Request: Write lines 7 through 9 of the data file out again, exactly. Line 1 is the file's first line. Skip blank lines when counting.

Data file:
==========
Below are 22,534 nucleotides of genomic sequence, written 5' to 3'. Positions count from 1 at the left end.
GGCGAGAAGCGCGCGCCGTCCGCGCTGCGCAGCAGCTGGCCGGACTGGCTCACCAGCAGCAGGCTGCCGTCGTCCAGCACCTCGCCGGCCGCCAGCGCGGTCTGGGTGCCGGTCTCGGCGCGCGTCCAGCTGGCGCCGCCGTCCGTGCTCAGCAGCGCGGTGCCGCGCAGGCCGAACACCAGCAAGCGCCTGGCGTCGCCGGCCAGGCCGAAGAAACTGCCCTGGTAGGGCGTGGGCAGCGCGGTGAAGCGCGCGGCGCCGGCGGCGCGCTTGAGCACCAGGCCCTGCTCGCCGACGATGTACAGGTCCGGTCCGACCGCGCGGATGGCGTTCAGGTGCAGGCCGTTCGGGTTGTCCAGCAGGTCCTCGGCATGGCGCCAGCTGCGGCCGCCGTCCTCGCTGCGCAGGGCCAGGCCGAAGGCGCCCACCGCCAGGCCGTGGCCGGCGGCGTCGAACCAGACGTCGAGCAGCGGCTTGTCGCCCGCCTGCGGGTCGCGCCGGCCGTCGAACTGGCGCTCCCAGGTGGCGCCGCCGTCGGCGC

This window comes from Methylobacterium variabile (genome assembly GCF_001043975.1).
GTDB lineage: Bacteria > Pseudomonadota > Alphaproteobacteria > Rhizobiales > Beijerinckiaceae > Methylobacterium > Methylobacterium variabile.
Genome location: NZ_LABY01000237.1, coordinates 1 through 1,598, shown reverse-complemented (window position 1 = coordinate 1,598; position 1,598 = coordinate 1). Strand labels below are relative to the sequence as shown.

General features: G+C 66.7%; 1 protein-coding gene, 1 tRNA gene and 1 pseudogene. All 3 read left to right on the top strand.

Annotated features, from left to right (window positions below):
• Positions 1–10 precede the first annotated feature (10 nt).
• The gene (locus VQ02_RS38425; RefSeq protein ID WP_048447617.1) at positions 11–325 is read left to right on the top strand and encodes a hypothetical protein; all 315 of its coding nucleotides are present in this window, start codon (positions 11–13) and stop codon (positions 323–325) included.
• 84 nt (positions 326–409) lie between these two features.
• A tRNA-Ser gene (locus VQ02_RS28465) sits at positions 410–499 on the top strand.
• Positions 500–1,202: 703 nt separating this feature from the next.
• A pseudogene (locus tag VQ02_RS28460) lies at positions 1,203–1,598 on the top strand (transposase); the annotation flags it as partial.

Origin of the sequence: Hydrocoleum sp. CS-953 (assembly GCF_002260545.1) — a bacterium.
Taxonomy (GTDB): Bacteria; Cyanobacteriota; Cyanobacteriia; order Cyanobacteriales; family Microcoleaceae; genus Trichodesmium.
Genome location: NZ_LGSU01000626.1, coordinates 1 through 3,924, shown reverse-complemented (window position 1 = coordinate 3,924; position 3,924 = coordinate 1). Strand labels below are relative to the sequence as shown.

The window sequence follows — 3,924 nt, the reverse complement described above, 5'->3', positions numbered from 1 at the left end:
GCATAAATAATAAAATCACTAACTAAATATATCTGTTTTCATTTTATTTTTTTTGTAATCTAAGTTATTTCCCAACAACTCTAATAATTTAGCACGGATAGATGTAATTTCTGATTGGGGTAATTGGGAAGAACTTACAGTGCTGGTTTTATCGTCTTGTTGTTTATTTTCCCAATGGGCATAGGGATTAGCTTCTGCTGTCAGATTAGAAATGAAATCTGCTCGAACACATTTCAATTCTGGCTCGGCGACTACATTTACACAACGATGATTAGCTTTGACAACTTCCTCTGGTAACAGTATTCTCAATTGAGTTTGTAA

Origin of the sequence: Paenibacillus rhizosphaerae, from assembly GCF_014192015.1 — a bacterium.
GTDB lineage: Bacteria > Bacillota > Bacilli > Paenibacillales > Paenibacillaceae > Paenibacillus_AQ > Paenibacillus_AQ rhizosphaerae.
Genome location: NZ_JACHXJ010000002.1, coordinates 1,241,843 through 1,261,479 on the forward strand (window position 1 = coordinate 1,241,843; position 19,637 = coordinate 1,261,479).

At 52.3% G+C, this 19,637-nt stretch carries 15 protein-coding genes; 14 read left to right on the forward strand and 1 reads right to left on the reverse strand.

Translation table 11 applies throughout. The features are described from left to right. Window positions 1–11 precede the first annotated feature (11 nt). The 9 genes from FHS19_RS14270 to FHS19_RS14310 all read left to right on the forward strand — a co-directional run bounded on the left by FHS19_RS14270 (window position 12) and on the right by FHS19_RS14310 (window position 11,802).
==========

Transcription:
Annotated features, from left to right (window positions below):
• Positions 1–10 precede the first annotated feature (10 nt).
• The gene (locus VQ02_RS38425; RefSeq protein ID WP_048447617.1) at positions 11–325 is read left to right on the top strand and encodes a hypothetical protein; all 315 of its coding nucleotides are present in this window, start codon (positions 11–13) and stop codon (positions 323–325) included.